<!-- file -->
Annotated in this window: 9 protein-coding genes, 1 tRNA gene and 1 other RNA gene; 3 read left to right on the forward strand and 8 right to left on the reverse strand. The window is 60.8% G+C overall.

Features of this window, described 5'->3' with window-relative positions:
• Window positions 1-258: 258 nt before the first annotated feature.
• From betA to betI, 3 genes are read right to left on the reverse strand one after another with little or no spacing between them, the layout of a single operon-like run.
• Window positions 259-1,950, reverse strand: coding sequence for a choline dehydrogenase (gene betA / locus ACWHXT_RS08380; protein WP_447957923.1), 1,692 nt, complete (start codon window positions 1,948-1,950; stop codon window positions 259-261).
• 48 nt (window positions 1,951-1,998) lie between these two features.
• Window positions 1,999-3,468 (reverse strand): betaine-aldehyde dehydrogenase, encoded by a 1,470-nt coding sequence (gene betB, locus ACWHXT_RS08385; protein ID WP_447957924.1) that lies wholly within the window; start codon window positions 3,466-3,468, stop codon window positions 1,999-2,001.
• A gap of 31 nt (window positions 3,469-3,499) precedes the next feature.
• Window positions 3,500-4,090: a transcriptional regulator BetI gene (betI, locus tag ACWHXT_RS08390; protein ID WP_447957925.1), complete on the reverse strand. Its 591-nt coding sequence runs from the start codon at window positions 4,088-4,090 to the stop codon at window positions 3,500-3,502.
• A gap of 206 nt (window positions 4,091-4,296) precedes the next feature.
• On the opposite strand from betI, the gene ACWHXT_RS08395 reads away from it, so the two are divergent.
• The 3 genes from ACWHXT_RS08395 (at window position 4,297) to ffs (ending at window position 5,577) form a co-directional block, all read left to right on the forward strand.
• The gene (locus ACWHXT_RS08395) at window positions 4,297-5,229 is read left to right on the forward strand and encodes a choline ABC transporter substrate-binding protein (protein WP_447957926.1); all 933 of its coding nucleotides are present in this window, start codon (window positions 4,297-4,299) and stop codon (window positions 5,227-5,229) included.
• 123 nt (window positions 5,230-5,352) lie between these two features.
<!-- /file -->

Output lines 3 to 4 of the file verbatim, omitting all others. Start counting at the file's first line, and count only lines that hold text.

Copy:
• Window positions 1-258: 258 nt before the first annotated feature.
• From betA to betI, 3 genes are read right to left on the reverse strand one after another with little or no spacing between them, the layout of a single operon-like run.